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Posterior tongue tie


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That's it. Say it's diagnosed by an SLP and say they do the pre-exercises and determine they cannot get enough range of motion without clipping, what am I looking at? I know what she told me, and it's bad. ($$, surgery or laser, movement every 3 hours so it doesn't reheal, etc.) Any experience with this? 

And while I'm ok with it's a scam, don't do it, and all that, know that 1) I trust the thoroughness of this person, and 2) there's significant apraxia (motor planning issues) meaning that they're going to be a little more generous on the clip side to balance out the already has a hard time moving side, if that makes sense. Apparently it's significant enough that the poor tongue positioning has destroyed the phase 1 orthodontic work we did (yes, for real) and is leaving him hungry all the time. That's why we went in, because my kid is HUNGRY ALL THE TIME. 

So any experiences with this? 

What a long day btw. Like I've already done 10 years of apraxia therapy, then years of expressive language therapy, then years of IEP fights to get the funding, then years of learning how to do work myself because I couldn't get therapists to do what needed to be done even with funding. Now this. Three weeks of up every 3 hours moving his tongue so it can move better after the surgery and not go back together than another 3 weeks of slightly/increasing staggers but still mostly every 3 hours. 

I'm just numb. I can't even picture it in my mind. It doesn't even hurt or make me cry anymore. It's like dude, hey why not just lose sleep for 3-6 weeks. You've done everything else, lol.

Is that necessary in babies too?? Isn't that normally when it's found? 

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We did it on youngest when she was a couple of months old.  The clip with a laser took about a minute.  It cost like $600 if insurance didn't cover it.  The exercises are by far the worst part.  We didn't do the exercise at night.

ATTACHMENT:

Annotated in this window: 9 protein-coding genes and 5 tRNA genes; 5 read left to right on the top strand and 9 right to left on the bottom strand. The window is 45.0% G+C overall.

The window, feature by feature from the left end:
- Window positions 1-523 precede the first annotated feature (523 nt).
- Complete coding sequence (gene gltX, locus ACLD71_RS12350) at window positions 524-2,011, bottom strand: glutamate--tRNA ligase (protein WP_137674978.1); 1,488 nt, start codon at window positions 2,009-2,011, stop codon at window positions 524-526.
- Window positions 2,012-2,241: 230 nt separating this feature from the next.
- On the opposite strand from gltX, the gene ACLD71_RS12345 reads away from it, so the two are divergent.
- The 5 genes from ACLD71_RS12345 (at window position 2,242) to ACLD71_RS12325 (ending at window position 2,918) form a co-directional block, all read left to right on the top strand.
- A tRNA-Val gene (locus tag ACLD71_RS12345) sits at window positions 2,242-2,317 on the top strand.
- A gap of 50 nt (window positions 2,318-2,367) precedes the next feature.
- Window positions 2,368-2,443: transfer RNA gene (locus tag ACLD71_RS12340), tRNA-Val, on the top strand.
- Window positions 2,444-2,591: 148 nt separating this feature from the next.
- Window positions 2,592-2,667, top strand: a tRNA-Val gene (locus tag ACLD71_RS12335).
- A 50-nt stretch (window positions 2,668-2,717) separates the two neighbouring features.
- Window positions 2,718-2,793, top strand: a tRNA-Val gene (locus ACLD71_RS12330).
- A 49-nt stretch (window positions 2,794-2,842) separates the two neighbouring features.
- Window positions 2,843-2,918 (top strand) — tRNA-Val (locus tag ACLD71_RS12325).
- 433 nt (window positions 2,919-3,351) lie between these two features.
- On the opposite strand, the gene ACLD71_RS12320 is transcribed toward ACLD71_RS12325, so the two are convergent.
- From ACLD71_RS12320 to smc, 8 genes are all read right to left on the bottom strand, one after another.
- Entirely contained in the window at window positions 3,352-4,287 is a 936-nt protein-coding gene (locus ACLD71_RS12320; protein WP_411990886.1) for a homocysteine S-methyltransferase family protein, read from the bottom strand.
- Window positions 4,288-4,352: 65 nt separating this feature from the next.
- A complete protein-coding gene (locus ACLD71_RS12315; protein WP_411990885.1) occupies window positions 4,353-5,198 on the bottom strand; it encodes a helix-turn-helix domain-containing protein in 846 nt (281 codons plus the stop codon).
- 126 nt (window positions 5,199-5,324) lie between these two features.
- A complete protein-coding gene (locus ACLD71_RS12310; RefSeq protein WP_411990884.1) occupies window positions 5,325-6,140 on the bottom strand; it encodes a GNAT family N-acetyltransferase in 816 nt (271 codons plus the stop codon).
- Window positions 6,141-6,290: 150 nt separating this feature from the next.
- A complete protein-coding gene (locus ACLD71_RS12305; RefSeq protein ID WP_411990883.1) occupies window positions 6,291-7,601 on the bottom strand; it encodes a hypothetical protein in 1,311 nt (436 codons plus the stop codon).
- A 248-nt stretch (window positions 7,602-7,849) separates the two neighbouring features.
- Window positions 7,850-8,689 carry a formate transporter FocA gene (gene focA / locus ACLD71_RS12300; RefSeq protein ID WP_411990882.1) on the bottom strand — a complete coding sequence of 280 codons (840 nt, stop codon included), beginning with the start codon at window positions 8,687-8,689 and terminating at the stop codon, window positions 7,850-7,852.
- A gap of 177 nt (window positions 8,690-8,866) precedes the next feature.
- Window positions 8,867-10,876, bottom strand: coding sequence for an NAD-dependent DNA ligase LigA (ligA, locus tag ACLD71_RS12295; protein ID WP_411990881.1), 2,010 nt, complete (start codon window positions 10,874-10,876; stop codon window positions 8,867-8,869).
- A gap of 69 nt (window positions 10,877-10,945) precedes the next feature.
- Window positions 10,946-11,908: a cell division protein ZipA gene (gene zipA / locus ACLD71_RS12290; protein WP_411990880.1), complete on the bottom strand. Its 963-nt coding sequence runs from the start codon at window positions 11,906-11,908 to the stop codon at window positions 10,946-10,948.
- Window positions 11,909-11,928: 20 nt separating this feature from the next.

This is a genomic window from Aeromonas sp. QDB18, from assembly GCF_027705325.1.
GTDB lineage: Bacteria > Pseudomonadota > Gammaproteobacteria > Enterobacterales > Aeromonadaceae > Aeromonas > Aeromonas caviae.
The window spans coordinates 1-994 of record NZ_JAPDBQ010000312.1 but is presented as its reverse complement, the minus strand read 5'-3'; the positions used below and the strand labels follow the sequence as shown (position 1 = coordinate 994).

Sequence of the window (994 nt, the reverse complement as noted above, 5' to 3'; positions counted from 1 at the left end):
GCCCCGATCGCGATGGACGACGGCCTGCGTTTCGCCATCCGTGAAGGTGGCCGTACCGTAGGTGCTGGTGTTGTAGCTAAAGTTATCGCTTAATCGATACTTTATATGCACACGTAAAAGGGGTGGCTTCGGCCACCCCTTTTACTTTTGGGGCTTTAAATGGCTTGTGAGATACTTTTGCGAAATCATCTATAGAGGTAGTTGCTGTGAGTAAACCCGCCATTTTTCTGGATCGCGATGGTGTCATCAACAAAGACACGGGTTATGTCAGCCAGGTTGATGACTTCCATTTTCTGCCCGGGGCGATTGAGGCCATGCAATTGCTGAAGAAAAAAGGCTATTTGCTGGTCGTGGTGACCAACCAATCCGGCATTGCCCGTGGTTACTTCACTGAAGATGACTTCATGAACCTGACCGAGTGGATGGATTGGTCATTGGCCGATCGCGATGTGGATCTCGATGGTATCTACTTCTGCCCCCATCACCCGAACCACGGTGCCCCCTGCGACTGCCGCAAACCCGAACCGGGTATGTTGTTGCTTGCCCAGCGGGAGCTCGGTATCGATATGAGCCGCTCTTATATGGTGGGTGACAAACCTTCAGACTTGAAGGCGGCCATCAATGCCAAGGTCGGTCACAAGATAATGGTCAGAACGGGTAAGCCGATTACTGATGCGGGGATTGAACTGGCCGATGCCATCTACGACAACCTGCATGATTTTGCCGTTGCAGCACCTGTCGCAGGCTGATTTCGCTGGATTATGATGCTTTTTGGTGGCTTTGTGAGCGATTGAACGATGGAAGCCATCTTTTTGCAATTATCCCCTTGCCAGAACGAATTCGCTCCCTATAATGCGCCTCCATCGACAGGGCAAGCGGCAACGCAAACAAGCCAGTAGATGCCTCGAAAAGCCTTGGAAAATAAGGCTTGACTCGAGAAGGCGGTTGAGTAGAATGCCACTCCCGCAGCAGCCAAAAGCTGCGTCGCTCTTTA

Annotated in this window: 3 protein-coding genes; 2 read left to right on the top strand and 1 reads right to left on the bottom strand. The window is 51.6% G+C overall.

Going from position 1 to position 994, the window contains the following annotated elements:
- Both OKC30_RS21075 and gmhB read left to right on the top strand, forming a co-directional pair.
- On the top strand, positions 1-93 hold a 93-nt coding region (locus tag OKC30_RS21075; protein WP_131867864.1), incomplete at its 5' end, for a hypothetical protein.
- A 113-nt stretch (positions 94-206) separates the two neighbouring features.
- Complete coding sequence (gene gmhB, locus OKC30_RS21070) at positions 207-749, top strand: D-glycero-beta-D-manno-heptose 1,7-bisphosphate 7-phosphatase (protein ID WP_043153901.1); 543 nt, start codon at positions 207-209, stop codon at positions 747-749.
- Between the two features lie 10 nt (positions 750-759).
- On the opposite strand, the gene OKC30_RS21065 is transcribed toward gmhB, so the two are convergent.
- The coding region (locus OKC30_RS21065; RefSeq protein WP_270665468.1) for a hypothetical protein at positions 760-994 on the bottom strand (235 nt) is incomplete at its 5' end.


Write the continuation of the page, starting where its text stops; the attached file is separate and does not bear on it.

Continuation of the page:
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Yes it is often found in babies with breastfeeding problems and honestly all babies should be evaluated.

It sounds so tough but absolutely worth it.  It is only a few weeks for long term, life time really, benefits.  Stock you freezer, clear your schedule and pretend you have a newborn.  

When my son broke his arm I was up every 3 hrs around the clock after his surgery. When my niece had hip surgery my sister in law was up every few hours all night for much longer than me.  It isn't fun but at least you can know it is coming and plan for it.

Good luck!

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My nephew had it done as a youngish preschooler or older toddler (can't remember exactly when and he was one of those kids who was huge so I keep picturing how big he was and it's honestly not helping me place his age, lol). It was needed and there were eating issues more than speech ones. No big deal. There were some exercises, but overall it was nothing. It helped him a great deal. But also, he was super young so heal time was short.

A friend who is an LC talked to me about doing this for babies for quite awhile at one point. One thing she said that really stuck with me is that from talking to super old timers in La Leche, she had come to believe that it might have been quite common at one point in history because it was rarely even recorded as a surgery so they didn't have reliable records to understand how routine it was. She said that back in the day, many breastfeeding friendly docs would say, oh, latch issues, yep, tongue, let's just do a little clip here, and boom, done. 

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2 minutes ago, Farrar said:

My nephew had it done as a youngish preschooler or older toddler (can't remember exactly when and he was one of those kids who was huge so I keep picturing how big he was and it's honestly not helping me place his age, lol). It was needed and there were eating issues more than speech ones. No big deal. There were some exercises, but overall it was nothing. It helped him a great deal. But also, he was super young so heal time was short.

A friend who is an LC talked to me about doing this for babies for quite awhile at one point. One thing she said that really stuck with me is that from talking to super old timers in La Leche, she had come to believe that it might have been quite common at one point in history because it was rarely even recorded as a surgery so they didn't have reliable records to understand how routine it was. She said that back in the day, many breastfeeding friendly docs would say, oh, latch issues, yep, tongue, let's just do a little clip here, and boom, done. 

Yup.  My mother in law talked about how her OB did it in the delivery room for both her kids.  Totally quick, totally routine.  It was just what was done.